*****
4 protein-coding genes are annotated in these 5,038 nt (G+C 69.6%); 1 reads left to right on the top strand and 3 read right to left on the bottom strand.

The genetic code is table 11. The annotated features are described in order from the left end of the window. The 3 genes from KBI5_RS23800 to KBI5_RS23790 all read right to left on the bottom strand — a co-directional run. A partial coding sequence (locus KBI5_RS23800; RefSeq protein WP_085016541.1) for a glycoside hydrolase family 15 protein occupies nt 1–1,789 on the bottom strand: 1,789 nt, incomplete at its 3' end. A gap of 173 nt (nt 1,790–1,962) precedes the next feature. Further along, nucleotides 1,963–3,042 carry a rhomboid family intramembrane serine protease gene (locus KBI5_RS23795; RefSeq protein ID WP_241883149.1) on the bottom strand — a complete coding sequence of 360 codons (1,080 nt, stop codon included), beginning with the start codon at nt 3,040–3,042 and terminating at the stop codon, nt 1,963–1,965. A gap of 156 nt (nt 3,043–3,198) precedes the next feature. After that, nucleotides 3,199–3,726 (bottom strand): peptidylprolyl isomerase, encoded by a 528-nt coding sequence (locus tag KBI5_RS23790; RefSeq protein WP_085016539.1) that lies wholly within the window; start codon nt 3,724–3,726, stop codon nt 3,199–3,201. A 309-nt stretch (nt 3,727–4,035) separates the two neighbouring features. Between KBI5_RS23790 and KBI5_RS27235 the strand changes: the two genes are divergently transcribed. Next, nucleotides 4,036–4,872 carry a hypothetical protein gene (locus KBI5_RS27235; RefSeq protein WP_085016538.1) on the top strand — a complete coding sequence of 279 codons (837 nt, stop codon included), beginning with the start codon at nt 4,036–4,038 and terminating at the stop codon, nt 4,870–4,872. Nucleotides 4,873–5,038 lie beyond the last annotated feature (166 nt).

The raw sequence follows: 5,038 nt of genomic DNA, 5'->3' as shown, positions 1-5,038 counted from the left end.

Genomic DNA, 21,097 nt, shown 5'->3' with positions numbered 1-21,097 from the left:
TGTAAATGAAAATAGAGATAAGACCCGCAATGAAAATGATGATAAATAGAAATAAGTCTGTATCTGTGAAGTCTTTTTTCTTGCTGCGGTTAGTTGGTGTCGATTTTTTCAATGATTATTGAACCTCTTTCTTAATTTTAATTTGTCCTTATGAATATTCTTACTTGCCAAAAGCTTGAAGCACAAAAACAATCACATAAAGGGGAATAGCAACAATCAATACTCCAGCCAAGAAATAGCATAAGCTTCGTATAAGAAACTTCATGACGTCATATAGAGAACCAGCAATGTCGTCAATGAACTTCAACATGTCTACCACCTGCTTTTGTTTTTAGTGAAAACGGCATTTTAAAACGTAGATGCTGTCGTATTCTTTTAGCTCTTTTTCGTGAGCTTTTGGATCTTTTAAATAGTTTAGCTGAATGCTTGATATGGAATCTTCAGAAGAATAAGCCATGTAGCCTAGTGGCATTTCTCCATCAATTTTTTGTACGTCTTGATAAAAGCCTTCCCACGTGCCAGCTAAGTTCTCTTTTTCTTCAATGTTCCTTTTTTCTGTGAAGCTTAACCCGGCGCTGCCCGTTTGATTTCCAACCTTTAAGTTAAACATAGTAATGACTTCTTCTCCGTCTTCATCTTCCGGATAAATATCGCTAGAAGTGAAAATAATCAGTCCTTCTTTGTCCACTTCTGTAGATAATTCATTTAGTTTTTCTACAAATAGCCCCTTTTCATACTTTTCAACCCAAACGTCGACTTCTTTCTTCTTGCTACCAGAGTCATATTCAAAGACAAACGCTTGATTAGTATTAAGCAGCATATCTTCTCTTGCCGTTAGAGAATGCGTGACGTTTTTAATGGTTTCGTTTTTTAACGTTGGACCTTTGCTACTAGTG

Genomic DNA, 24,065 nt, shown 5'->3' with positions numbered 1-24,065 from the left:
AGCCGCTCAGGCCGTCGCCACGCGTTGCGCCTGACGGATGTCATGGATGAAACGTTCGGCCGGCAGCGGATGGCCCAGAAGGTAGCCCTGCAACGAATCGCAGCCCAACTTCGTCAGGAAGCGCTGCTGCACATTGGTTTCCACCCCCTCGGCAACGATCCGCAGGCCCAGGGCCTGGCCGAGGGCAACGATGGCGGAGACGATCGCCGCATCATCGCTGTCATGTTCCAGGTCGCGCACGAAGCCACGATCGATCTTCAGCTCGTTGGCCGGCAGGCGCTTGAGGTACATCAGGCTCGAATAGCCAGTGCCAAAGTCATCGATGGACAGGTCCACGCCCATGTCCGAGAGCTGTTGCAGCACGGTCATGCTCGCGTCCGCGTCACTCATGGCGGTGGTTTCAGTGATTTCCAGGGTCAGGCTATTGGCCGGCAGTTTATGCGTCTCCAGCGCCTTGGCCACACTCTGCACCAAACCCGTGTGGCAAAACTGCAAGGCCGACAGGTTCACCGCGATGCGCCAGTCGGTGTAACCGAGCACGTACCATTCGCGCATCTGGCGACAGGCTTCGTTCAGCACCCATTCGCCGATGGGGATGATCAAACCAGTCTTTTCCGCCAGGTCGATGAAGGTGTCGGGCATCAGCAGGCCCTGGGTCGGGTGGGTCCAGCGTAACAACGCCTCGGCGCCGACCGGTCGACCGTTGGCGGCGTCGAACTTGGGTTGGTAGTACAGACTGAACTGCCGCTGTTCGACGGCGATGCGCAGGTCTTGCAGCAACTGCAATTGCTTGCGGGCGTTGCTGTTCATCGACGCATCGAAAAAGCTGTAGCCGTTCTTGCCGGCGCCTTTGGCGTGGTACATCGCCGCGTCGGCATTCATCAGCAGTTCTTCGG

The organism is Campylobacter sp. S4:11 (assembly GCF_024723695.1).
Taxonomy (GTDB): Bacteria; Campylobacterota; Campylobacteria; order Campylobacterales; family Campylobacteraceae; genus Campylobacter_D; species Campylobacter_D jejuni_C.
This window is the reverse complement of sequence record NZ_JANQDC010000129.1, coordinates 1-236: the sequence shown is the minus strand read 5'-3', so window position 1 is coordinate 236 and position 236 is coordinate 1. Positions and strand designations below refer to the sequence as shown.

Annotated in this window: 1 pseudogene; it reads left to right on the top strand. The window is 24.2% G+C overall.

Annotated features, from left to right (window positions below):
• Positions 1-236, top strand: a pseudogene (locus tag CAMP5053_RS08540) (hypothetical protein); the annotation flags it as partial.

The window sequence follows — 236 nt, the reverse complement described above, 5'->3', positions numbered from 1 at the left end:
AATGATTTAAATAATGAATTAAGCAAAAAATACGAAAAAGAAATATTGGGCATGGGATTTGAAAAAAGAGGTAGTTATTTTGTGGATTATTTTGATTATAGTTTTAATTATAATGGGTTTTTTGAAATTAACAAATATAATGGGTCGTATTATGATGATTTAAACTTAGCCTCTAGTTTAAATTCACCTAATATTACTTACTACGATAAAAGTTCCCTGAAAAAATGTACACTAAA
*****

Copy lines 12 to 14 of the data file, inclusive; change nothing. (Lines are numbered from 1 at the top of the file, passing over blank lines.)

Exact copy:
Annotated features, from left to right (window positions below):
• Positions 1-236, top strand: a pseudogene (locus tag CAMP5053_RS08540) (hypothetical protein); the annotation flags it as partial.

The window sequence follows — 236 nt, the reverse complement described above, 5'->3', positions numbered from 1 at the left end: